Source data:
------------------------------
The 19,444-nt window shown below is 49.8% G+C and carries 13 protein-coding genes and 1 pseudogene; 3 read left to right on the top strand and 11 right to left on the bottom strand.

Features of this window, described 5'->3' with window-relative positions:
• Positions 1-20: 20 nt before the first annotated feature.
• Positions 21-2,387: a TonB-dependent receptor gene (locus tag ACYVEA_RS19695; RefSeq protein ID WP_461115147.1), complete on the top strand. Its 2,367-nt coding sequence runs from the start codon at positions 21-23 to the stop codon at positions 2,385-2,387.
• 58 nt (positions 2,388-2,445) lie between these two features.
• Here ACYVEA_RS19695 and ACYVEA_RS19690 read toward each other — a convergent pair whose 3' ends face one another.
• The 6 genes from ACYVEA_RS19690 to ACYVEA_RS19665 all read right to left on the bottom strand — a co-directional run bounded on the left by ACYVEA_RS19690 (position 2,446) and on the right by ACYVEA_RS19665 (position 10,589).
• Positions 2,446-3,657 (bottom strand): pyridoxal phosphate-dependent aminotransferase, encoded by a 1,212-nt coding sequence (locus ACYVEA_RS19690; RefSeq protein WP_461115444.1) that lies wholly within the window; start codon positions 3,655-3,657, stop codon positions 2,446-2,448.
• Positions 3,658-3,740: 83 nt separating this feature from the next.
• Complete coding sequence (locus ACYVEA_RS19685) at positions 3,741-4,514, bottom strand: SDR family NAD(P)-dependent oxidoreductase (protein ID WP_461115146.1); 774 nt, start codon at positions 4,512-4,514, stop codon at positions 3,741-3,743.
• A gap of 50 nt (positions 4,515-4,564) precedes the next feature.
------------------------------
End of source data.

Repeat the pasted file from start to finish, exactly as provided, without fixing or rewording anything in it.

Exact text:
The 19,444-nt window shown below is 49.8% G+C and carries 13 protein-coding genes and 1 pseudogene; 3 read left to right on the top strand and 11 right to left on the bottom strand.

Features of this window, described 5'->3' with window-relative positions:
• Positions 1-20: 20 nt before the first annotated feature.
• Positions 21-2,387: a TonB-dependent receptor gene (locus tag ACYVEA_RS19695; RefSeq protein ID WP_461115147.1), complete on the top strand. Its 2,367-nt coding sequence runs from the start codon at positions 21-23 to the stop codon at positions 2,385-2,387.
• 58 nt (positions 2,388-2,445) lie between these two features.
• Here ACYVEA_RS19695 and ACYVEA_RS19690 read toward each other — a convergent pair whose 3' ends face one another.
• The 6 genes from ACYVEA_RS19690 to ACYVEA_RS19665 all read right to left on the bottom strand — a co-directional run bounded on the left by ACYVEA_RS19690 (position 2,446) and on the right by ACYVEA_RS19665 (position 10,589).
• Positions 2,446-3,657 (bottom strand): pyridoxal phosphate-dependent aminotransferase, encoded by a 1,212-nt coding sequence (locus ACYVEA_RS19690; RefSeq protein WP_461115444.1) that lies wholly within the window; start codon positions 3,655-3,657, stop codon positions 2,446-2,448.
• Positions 3,658-3,740: 83 nt separating this feature from the next.
• Complete coding sequence (locus ACYVEA_RS19685) at positions 3,741-4,514, bottom strand: SDR family NAD(P)-dependent oxidoreductase (protein ID WP_461115146.1); 774 nt, start codon at positions 4,512-4,514, stop codon at positions 3,741-3,743.
• A gap of 50 nt (positions 4,515-4,564) precedes the next feature.